Water Tank

Built: 1887
Original location: Killarney Branch
Capacity: 28,390 litres
Dimensions: 5 m x 5 m
Height: 9 m

Built in 1887, the water tank is believed to be the original from Warwick’s first railway station (now known as Millhill). It was transferred to the new Warwick station in 1888.

In 1912 the tank was dismantled and replaced with two 24.4m tall round tanks that were built at the new locomotive depot at Warwick.

The original tank was then sent to Tannymorel on the Killarney Branch where it remained for the next 83 years. In 1964 the line to Tannymorel closed.

When the Warwick Railway Preceint was opened in 1995, the tank was ‘brought home’ to Warwick.

Water tank at the Warwick Railway Precinct.

Peter Brixey Museum

Housed in the former Cottonvale Station building, it is named after Peter Brixey who started the collection in the building and who is responsible for the majority of photographs and information that is on display there.

Just some of the artifacts:

  • cash bags, cash box, bung bags
  • block telegraph instrument
  • old public telephone
  • 3 wheeled push-pull inspectors trike,
  • Killarney Junction frame levers
  • old photographs, maps
  • tucker boxes, old set of scales, type-writer
  • posters, circulars, weekly notices, ticket stock books
  • Millhill train register book, working timetables, rule books, rates books, and
  • a large assortment of documents.

Members Library

Available for loan by SDSR members only:

  • Over 60 videos and DVDs of railway stories (from Australia and from overseas)
  • Large collection of railway books
  • ARHS Bulletins and Sunshine Express Magazines dating back to the 1970s
  • Monthly Railway magazines

Trike on display at the Museum in the Warwick Railway Precinct.

Locomotive turntable

Built: 1912
Capacity: Approx 110 t.
Width: 17.8m
Gauge: 1065mm gauge (3ft 6in)

Built in 1912, the turntable is 17.8m long and can be operated by hand or with air.

To operate by hand, there is a handle at one end of the turntable which in cranked.
To operate by air, there is a hose that is connected to the brake pipe of a locomotive.
This mechanism was installed in 1957. How the turntable was operated before this time is uncertain.

Locomotive turntable at the Warwick Railway Precinct.

1970s photo of the demolished Warwick Locomotive Depot.

The sandstone featured in the turntable retaining walls came from Yangan Quarry which was ownered by the Brewer family. It is the only known turntable with sandstone construction.

Apart from the inspection pits and ash-pit, the turntable is also all that remains of the original Warwick locomotive depot which was demolished in the 1970s.

When SDSR moved to the Warwick Railway Precinct in 1995, the turntable was in a very bad state of repair and lot of work needed to be done to it to bring it back to it’s former glory.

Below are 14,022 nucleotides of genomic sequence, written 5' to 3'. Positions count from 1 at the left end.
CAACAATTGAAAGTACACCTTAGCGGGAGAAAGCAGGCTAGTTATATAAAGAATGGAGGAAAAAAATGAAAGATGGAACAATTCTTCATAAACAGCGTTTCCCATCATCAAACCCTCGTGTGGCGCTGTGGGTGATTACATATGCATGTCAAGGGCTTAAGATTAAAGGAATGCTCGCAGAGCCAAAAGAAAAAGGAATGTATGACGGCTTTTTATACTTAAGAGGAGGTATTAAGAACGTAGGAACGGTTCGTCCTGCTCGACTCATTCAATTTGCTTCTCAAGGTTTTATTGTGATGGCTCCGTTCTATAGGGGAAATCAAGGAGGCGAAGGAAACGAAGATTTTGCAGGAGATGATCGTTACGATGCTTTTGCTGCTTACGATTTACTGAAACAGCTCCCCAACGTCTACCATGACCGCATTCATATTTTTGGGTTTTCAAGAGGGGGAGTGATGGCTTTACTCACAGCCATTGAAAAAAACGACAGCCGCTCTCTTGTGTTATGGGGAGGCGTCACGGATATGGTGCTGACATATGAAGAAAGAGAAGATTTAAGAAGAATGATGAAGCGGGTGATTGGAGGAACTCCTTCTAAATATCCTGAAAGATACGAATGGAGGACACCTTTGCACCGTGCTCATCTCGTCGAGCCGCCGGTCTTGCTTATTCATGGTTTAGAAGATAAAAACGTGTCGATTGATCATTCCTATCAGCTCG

Locomotive roundhouse

Built: 1912
Closed: 1970’s
Capacity: Currently 4 restored (Originally 7 bays)

The original seven bay part-roundhouse built in 1912 and included seven inspection/ash pits, all with drainage.


Restored roundhouse at the Warwick Railway Precinct.

One of the roads had a wheel exchange pit and to the western side was a machine shop (allowing wheel repairs, and general matching of loco parts). At the back of this shed was an engine room, and next to the machine shop was the railmotor shed with an ash pit as well. The loco office and store was also a part of all this.

Locomotive roundhouse in the 1960’s.


Map of the QR Warwick Yard detailing the roundhouse – 1937.

All of this infrastructure was completely demolished and removed in the 1970s and the inspection pits filled in.

Apart from the turntable, nothing remained of the original roundhouse when SDSR arrived in 1995.

The rebuilding of the roundhouse, on it’s original footing began in 1996.

Currently, only four of the original seven bays have been restored. This has necessitated the excavation of the ash and inspection pits which are approx 4ft (1m) deep, and then the excavation of the wheel exchange pit, which is another 8 feet deep (12ft in total). It was here SDSR found the original air over water hoist used for exchanging the wheels, and it has been found to be in working order. From here, SDSR has recreated the locomotive shed over the four these bays.

It is hoped that the original seven bays will be re-instated in the future.

Cottonvale Station buildings

Opened: 1917
Closed: 1996
Original Location: Southern Line (Amiens Branch junction)

Cottonvale Station – March 2006


Cottonvale railway station was built in 1917 and was located 28 miles (45km) south of Warwick on the railway between Warwick and Stanthorpe.

The station was named after Edward Cotton, a local orchardist who had also been employed at one time as a railway fettler and a lengthsman. It is notable that his name is recorded on both the Warwick and Stanthorpe War Memorials but his final resting place is unkown.


Cottonvale Station – June 1925

Cottonvale became a junction to the Amiens Branch line in 1920. The branch was officially opened by HRH the Prince (Duke) of Wales on 26 July 1920. The photo above shows a building to the far right which was especially erected for the Duke in case he required a toilet stop. However it was never used and thereafter it was nicknamed the ‘Duke’s Dyke’.

The Amiens Branch line closed in 1974 and in 1996 Cottonvale station itself closed. The station building and goods shed was transported to the Warwick Railway Precinct in February 1999 and is now used as a library and museum.